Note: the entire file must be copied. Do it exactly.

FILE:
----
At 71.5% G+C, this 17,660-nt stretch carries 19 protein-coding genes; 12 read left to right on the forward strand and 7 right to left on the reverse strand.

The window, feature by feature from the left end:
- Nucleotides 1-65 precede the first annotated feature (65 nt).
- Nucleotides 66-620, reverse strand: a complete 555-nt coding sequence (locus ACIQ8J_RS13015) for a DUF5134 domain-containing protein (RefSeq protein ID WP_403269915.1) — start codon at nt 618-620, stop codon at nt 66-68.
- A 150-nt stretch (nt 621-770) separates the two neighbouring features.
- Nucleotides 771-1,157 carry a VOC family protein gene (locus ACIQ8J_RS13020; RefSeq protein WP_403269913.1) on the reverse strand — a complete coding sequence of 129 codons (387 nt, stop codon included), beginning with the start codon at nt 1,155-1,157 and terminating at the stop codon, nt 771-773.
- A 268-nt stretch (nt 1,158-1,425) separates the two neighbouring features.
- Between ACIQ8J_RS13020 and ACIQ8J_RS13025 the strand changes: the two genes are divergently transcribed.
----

At 71.5% G+C, this 17,660-nt stretch carries 19 protein-coding genes; 12 read left to right on the forward strand and 7 right to left on the reverse strand.

The window, feature by feature from the left end:
- Nucleotides 1-65 precede the first annotated feature (65 nt).
- Nucleotides 66-620, reverse strand: a complete 555-nt coding sequence (locus ACIQ8J_RS13015) for a DUF5134 domain-containing protein (RefSeq protein ID WP_403269915.1) — start codon at nt 618-620, stop codon at nt 66-68.
- A 150-nt stretch (nt 621-770) separates the two neighbouring features.
- Nucleotides 771-1,157 carry a VOC family protein gene (locus ACIQ8J_RS13020; RefSeq protein WP_403269913.1) on the reverse strand — a complete coding sequence of 129 codons (387 nt, stop codon included), beginning with the start codon at nt 1,155-1,157 and terminating at the stop codon, nt 771-773.
- A 268-nt stretch (nt 1,158-1,425) separates the two neighbouring features.
- Between ACIQ8J_RS13020 and ACIQ8J_RS13025 the strand changes: the two genes are divergently transcribed.